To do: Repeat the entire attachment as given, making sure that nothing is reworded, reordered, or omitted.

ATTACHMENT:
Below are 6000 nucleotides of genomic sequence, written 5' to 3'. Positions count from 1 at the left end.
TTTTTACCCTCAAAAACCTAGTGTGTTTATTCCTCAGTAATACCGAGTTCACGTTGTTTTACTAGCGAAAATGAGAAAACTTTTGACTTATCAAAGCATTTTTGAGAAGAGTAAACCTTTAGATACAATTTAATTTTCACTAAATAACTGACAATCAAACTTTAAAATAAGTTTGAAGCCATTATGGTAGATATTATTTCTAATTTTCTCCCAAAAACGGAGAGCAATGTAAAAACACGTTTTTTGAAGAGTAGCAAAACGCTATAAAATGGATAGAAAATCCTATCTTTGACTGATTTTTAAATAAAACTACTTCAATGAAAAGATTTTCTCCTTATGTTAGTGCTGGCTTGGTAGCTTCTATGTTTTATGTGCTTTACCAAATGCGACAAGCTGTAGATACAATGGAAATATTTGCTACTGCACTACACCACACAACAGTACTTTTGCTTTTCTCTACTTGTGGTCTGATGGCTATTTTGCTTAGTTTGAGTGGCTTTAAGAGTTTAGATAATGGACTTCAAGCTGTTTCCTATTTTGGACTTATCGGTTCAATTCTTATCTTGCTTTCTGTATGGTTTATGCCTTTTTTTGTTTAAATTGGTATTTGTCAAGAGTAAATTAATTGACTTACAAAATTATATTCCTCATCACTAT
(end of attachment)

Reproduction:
Below are 6000 nucleotides of genomic sequence, written 5' to 3'. Positions count from 1 at the left end.
TTTTTACCCTCAAAAACCTAGTGTGTTTATTCCTCAGTAATACCGAGTTCACGTTGTTTTACTAGCGAAAATGAGAAAACTTTTGACTTATCAAAGCATTTTTGAGAAGAGTAAACCTTTAGATACAATTTAATTTTCACTAAATAACTGACAATCAAACTTTAAAATAAGTTTGAAGCCATTATGGTAGATATTATTTCTAATTTTCTCCCAAAAACGGAGAGCAATGTAAAAACACGTTTTTTGAAGAGTAGCAAAACGCTATAAAATGGATAGAAAATCCTATCTTTGACTGATTTTTAAATAAAACTACTTCAATGAAAAGATTTTCTCCTTATGTTAGTGCTGGCTTGGTAGCTTCTATGTTTTATGTGCTTTACCAAATGCGACAAGCTGTAGATACAATGGAAATATTTGCTACTGCACTACACCACACAACAGTACTTTTGCTTTTCTCTACTTGTGGTCTGATGGCTATTTTGCTTAGTTTGAGTGGCTTTAAGAGTTTAGATAATGGACTTCAAGCTGTTTCCTATTTTGGACTTATCGGTTCAATTCTTATCTTGCTTTCTGTATGGTTTATGCCTTTTTTTGTTTAAATTGGTATTTGTCAAGAGTAAATTAATTGACTTACAAAATTATATTCCTCATCACTAT